Licensing seems to be the best option because other intellectual property protections do not align completely with the goal of using technology to design sustainable smart cities to better our society.  Patents may assist in protecting the designer which increase a business’s competitiveness, but may ultimately contradict the goal of creating cities that are collectively trying to solve environmental problems.[13]  Trademark law may play a role in differentiating among different smart cities but this intellectual property protection is viewed through a consumer lens.[14]   Trade secrets may be useful in protecting the city design, but feasibly a company may have a difficult time trying to keep the city design a secret when many community members will be living in the smart city and accessing information related to how the city operates on a day-to-day basis.[15]  Although patents, trademarks, and trade secrets may be considered by city developers, they may avoid lawsuits by entering agreements for overall protection.[16]

With the creation of more smart cities in the future, intellectual property licensing agreements will help dictate how companies, who are the first-movers in this new market, protect its ideas moving forward.  The IoT allows the compilation of enormous amounts of data which can be analyzed in a way to better our society by learning human behaviors and tendencies and conserving community resources.[17] Companies using the IoT to learn this information and build cities that promote sustainability and social welfare should be rewarded for their contributions through intellectual property law.  Business topics like transparency, accountability and privacy are at the forefront of this arising legal issue[18]and licensing is a fair way to allow more smart cities to develop while protecting the rights of these pioneering designers.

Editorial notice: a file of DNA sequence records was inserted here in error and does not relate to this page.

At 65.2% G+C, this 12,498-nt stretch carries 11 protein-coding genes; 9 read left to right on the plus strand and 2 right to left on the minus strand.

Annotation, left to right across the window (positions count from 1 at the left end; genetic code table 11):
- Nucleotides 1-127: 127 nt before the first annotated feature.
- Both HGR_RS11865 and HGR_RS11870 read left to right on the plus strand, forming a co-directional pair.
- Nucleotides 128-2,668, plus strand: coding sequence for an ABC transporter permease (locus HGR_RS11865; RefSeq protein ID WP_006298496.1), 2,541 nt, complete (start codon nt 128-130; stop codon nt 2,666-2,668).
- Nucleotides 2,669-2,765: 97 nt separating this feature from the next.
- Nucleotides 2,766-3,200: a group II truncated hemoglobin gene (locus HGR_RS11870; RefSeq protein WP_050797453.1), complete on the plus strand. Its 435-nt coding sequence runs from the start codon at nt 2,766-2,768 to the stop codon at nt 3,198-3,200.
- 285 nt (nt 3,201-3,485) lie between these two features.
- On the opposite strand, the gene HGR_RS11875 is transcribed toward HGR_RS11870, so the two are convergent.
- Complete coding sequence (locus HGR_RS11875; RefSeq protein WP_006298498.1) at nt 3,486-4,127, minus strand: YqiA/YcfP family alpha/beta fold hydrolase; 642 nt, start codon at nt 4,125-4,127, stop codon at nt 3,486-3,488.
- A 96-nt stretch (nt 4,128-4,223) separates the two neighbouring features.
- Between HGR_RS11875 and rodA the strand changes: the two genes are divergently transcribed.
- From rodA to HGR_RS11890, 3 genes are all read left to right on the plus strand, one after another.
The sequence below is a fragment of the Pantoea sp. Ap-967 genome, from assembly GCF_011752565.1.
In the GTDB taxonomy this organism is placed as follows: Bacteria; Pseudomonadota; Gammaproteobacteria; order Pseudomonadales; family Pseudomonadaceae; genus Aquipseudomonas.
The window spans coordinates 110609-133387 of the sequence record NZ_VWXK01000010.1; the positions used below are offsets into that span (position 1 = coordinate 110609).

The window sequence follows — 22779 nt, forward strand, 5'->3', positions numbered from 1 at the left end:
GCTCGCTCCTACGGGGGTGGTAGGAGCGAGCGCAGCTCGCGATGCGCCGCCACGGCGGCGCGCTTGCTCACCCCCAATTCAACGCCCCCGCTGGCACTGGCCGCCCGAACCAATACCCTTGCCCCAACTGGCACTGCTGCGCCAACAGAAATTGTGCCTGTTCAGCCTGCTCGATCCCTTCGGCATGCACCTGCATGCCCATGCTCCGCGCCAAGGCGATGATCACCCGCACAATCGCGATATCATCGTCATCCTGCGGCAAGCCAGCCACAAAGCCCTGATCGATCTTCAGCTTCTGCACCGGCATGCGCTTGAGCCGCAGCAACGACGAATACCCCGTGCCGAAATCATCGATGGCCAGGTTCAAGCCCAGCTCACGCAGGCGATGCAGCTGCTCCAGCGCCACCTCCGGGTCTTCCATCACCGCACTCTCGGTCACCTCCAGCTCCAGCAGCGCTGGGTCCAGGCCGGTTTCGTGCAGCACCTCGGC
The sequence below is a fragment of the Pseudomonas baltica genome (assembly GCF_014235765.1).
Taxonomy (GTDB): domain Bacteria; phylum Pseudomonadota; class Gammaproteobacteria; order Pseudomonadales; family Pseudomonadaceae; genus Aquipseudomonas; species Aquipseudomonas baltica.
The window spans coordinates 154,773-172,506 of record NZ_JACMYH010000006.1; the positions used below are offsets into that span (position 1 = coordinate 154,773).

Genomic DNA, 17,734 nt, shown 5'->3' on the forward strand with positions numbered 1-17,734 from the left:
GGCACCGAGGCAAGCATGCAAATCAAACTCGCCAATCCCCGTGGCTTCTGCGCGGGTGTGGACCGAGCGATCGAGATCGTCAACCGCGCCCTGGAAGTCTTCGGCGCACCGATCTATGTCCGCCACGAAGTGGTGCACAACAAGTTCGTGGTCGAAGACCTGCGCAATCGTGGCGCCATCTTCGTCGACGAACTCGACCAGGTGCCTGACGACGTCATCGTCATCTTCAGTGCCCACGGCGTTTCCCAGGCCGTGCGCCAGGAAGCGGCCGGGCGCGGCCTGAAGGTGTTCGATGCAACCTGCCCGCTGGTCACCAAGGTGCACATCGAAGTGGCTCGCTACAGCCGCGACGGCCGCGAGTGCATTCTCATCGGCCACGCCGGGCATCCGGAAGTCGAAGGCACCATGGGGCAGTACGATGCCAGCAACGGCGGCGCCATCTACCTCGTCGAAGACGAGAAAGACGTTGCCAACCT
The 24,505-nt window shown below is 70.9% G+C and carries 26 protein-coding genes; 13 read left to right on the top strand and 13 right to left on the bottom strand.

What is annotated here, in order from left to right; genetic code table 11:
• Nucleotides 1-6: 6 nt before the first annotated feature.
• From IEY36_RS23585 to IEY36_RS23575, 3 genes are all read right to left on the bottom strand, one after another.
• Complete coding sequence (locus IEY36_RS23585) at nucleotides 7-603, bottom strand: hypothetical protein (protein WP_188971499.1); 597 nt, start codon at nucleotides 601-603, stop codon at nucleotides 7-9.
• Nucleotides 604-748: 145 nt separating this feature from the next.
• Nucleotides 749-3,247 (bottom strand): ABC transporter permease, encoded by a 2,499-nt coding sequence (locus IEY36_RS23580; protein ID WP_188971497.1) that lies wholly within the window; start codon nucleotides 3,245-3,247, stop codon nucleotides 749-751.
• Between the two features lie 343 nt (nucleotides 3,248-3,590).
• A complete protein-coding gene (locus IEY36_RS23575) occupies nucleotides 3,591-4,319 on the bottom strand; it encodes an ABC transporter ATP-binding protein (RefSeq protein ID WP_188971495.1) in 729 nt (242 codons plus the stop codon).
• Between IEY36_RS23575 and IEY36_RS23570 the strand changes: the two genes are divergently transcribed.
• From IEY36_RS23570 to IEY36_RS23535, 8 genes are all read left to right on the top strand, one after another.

An Inside Look at Smart Cities, Bank of America Merrill Lynch(last visited Feb. 10, 2019),

[2]Silver Spring expands IoT in Stockholm, Smart Cities World(Sept. 22, 2016),

[3]Smart Cities Services Worth $225bn by 2026, Smart Cities World(Apr. 26, 2017), (describing the IoT as the interconnection of computing devices linked to everyday object using the internet).

[4]Id.(defining big data as the analysis and computation of large data sets to reveal trends and patterns related to human behavior and interactions).


[6]Kenie Ho, Internet of Things Patents: Tough to Enforce?,Finnegan(Nov. 7, 2016),

[7]Jonathan Andrews & Richard Forster, Should Cities License Their Own Intellectual Property?, Cities Today(Nov. 4, 2016),

[8]Ho, supranote 6.


[10]Andrews & Forster, supra note 7.

[11]Teresa Scassa, Smart Cities: Data Ownership and Privacy Issues, Teresa Scassa(Feb. 14, 2017),

[12]Bianca Wylie, Sidewalk Toronto – Intellectual Property, Innovation, and the Politics of Choice, Medium (Sept. 1, 2018),

[13]Helika Jurgenson, Intellectual Property Rights Protection for EU SMEs related to Smart City Solutions, Your IP Insider (Dec. 4, 2017), (explaining how gaining patents on these smart city designs would deter other cities from creating and implementing similar plans in fear of violating existing patents).

[14]Id.(expressing that trademarks would signify the company that designed the city but would not offer much protection related to the designs which are generally more protectable under patent law).


[16]Smart Cities Services Worth $225bn by 2026, Smart Cities World(Apr. 26, 2017),


[18]Scassa, supranote 11, at 2.